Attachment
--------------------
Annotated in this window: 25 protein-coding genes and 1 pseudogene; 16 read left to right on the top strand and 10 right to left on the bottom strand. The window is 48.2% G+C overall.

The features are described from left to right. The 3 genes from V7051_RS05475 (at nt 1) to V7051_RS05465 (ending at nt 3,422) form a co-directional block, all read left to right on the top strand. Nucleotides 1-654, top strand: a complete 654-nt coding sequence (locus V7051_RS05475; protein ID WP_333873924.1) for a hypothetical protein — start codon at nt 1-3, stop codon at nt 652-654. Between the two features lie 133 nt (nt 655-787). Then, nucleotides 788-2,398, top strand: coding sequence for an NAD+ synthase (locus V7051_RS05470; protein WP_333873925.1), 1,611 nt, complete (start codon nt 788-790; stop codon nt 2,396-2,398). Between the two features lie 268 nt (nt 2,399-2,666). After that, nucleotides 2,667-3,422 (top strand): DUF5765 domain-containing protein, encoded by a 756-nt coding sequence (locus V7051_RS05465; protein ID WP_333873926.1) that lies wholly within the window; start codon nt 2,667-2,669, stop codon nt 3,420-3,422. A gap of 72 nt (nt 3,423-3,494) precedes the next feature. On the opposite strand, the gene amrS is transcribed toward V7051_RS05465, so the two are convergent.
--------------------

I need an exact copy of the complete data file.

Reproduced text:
Annotated in this window: 25 protein-coding genes and 1 pseudogene; 16 read left to right on the top strand and 10 right to left on the bottom strand. The window is 48.2% G+C overall.

The features are described from left to right. The 3 genes from V7051_RS05475 (at nt 1) to V7051_RS05465 (ending at nt 3,422) form a co-directional block, all read left to right on the top strand. Nucleotides 1-654, top strand: a complete 654-nt coding sequence (locus V7051_RS05475; protein ID WP_333873924.1) for a hypothetical protein — start codon at nt 1-3, stop codon at nt 652-654. Between the two features lie 133 nt (nt 655-787). Then, nucleotides 788-2,398, top strand: coding sequence for an NAD+ synthase (locus V7051_RS05470; protein WP_333873925.1), 1,611 nt, complete (start codon nt 788-790; stop codon nt 2,396-2,398). Between the two features lie 268 nt (nt 2,399-2,666). After that, nucleotides 2,667-3,422 (top strand): DUF5765 domain-containing protein, encoded by a 756-nt coding sequence (locus V7051_RS05465; protein ID WP_333873926.1) that lies wholly within the window; start codon nt 2,667-2,669, stop codon nt 3,420-3,422. A gap of 72 nt (nt 3,423-3,494) precedes the next feature. On the opposite strand, the gene amrS is transcribed toward V7051_RS05465, so the two are convergent.